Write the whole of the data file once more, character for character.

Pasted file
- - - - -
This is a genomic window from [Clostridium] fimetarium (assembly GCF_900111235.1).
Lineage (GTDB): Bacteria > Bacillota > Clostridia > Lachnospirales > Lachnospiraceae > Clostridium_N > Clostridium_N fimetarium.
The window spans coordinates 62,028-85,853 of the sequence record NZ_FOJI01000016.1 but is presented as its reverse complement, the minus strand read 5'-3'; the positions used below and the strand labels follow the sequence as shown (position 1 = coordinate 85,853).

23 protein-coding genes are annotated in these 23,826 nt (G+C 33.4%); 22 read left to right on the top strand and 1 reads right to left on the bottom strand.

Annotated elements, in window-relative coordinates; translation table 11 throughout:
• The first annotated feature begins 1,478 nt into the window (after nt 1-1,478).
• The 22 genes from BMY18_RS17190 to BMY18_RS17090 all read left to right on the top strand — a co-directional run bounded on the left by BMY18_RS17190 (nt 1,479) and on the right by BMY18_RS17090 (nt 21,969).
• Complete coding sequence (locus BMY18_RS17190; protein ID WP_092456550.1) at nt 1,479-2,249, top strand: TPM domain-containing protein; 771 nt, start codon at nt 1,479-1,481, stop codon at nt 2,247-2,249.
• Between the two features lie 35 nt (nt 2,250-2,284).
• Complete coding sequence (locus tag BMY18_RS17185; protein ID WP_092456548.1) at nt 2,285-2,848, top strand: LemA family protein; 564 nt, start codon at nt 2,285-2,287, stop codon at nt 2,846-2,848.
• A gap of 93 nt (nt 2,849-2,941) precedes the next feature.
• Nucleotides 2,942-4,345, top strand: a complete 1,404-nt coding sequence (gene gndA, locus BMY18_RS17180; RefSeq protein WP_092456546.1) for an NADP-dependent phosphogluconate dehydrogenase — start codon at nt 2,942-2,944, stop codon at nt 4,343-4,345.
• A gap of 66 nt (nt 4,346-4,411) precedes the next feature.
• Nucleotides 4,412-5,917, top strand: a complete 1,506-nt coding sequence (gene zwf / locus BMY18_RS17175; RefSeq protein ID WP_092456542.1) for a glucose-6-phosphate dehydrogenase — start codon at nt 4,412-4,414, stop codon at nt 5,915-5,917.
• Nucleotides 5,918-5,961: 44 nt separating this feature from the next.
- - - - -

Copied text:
This is a genomic window from [Clostridium] fimetarium (assembly GCF_900111235.1).
Lineage (GTDB): Bacteria > Bacillota > Clostridia > Lachnospirales > Lachnospiraceae > Clostridium_N > Clostridium_N fimetarium.
The window spans coordinates 62,028-85,853 of the sequence record NZ_FOJI01000016.1 but is presented as its reverse complement, the minus strand read 5'-3'; the positions used below and the strand labels follow the sequence as shown (position 1 = coordinate 85,853).

23 protein-coding genes are annotated in these 23,826 nt (G+C 33.4%); 22 read left to right on the top strand and 1 reads right to left on the bottom strand.

Annotated elements, in window-relative coordinates; translation table 11 throughout:
• The first annotated feature begins 1,478 nt into the window (after nt 1-1,478).
• The 22 genes from BMY18_RS17190 to BMY18_RS17090 all read left to right on the top strand — a co-directional run bounded on the left by BMY18_RS17190 (nt 1,479) and on the right by BMY18_RS17090 (nt 21,969).
• Complete coding sequence (locus BMY18_RS17190; protein ID WP_092456550.1) at nt 1,479-2,249, top strand: TPM domain-containing protein; 771 nt, start codon at nt 1,479-1,481, stop codon at nt 2,247-2,249.
• Between the two features lie 35 nt (nt 2,250-2,284).
• Complete coding sequence (locus tag BMY18_RS17185; protein ID WP_092456548.1) at nt 2,285-2,848, top strand: LemA family protein; 564 nt, start codon at nt 2,285-2,287, stop codon at nt 2,846-2,848.
• A gap of 93 nt (nt 2,849-2,941) precedes the next feature.
• Nucleotides 2,942-4,345, top strand: a complete 1,404-nt coding sequence (gene gndA, locus BMY18_RS17180; RefSeq protein WP_092456546.1) for an NADP-dependent phosphogluconate dehydrogenase — start codon at nt 2,942-2,944, stop codon at nt 4,343-4,345.
• A gap of 66 nt (nt 4,346-4,411) precedes the next feature.
• Nucleotides 4,412-5,917, top strand: a complete 1,506-nt coding sequence (gene zwf / locus BMY18_RS17175; RefSeq protein ID WP_092456542.1) for a glucose-6-phosphate dehydrogenase — start codon at nt 4,412-4,414, stop codon at nt 5,915-5,917.
• Nucleotides 5,918-5,961: 44 nt separating this feature from the next.